World Association of Newspapers and News Publishers


Panel: Paid content experiences

World News Publishing Focus

World News Publishing Focus
Your Guide to the Changing Media Landscape

Panel: Paid content experiences

  • Christoph Keese, Head of Public Relations for Axel Springer, one of the largest and most innovative media companies in Europe. Axel Springer has been at the forefront in Germany when it comes to digital paid content.

The Hamburger Abendblatt is a success story when it comes to monetising regional and local content as premium offerings, and Die Welt and the Welt am Sonntag offer their quality content successfully on a number of paid digital platforms.

For its well-known Bild tabloid title, one of the largest-circulated paid newspapers in Europe, it has so far not charged for online content. But Keese confirmed that the publisher is contemplating a “paygate.”

Axel Springer has charged for all of its products in the app store from the outset. “We can almost say that we pretty much know how this works and that it is going very well.”

  • Simon Regan-Edwards, Head of Technology at the Times and Sunday Times in UK. The Times and Sunday Times were one of the first daily newspapers to introduce a hard paywall for digital offerings. They use the so-called “site access” model, where the user can see only the homepage without a subscription. Regan-Edwards says the company recently reached 133,000 digital subscribers. Was it worth the loss in traffic? “Yes, we think it was. This brings us more revenue than before and has not impacted our advertising,” he says.

And in August, he says, The Times surpassed the 100,000-subscriber mark for its e-edition on the iPad. There are a number of bundled offers, but one basic package costs 2.50 pounds per week.

  • Mikael Pentikäinen, Senior Editor-in-Chief of Helsingin Sanomat in Finland. In December, the company will launch an “open paywall” where much of its content will be available behind its paywall. The company already sells bundled print-digital subscriptions as its main product. The digital subscription consists of a digital replica of the paper, an HTML version and access to archives as well as smartphone and iPad apps. In 2011, the paper began to offer digital-only subscriptions. Pentikäinen says the paper has converted one-third of its print subscribers to the all-access subscription plan. "The challenge is getting that big visitor free audience to sign up for the digital-only access,” he says.

Offering unique content

One of the critical factors in launching a paid digital content strategy is figuring out what is the right type of content to sell. Dietmar Schantin, Founder of the Institute for Media Strategies in Austria, who serves as the session moderator, says for most publishers, only 5-20 percent of their content is ready to be sold.

Each of the panelists is doing due diligence to enhance their content offer, as well as analysing how to best monetise that content, also with advertising.

For Bild, Keese says it’s all about creating more unique content that can be sold. The newspaper scored a big victory in delivering unique content when it recently reached agreement with the German national soccer league to deliver edited video excerpts of games 60 minutes after the end of a match. Sky has the live coverage rights and local TV stations can deliver highlights later.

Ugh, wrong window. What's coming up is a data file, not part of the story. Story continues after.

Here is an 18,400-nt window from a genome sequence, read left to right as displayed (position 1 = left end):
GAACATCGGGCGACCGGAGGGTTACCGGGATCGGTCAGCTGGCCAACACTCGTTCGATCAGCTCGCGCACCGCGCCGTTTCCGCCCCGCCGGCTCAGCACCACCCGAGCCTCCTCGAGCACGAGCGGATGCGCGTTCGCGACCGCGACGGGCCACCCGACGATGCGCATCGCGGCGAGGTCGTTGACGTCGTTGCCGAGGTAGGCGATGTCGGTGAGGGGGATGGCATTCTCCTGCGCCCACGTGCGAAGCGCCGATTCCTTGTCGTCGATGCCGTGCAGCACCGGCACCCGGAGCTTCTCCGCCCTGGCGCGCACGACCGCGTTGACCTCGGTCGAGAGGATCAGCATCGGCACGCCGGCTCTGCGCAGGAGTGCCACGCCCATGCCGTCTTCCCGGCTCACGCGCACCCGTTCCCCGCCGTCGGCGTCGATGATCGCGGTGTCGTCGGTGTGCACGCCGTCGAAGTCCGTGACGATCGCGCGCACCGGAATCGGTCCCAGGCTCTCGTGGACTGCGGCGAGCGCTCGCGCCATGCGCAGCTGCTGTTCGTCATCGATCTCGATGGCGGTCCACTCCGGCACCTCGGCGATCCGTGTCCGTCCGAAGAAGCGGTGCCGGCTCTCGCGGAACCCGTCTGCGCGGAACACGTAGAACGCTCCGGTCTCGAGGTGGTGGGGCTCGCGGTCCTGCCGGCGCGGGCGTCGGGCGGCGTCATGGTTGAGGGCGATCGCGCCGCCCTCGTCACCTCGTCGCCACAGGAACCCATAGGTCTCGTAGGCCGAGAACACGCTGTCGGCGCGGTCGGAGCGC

“If this works, it puts us into a very unique situation and gives us a great opportunity to monetise this content.”

Although offering unique content is key to any paid content strategy, Keese believes that breaking news done well also has its price tag online. “I will say that even though news is a commodity, it can be unique in the way you write and present it. The New York Times can charge because of the dynamic way they write their content.”

For Die Welt, Keese says the paper is working hard to measure traffic on its site on a channel-by-channel basis, to gain data that will help it create targeted content packages and advertising packages.

Pentikäinen says Helsingin Sanomat has created a data journalism unit “to create new ways of telling news which will bring added value for sure. We are also merging our broadcast part of our operations and reorganising our newsroom where managers are deciding what news goes where and when. With this combination, it gives a much better opportunity to ensure that we are offering best content possible for the appropriate audience that will pay.”

The right technology

One issue that emerges during the paid digital content strategy panel discussion is the challenge of creating good technical solutions to make it easy for users to sign up for bundled offers and on metered models.

Since print still brings in the majority of revenues for most publishers, when they start putting up paid digital subscription offers, they have to offer bundled packages tied to print. And that means linking up new systems, in most cases, to legacy systems and databases from the print side.

“It is indeed complicated on the technological side to implement,” says Keese. “If you haven’t started on a paywall or are considering to do it, you need to start a working project team as soon as possible to address this issue. If you have legacy business and you want to protect and promote your legacy business, you have to bundle your subscriptions, and that means working with legacy systems.”

 

Author

Dean Roper's picture

Dean Roper

Date

2012-09-05 14:28

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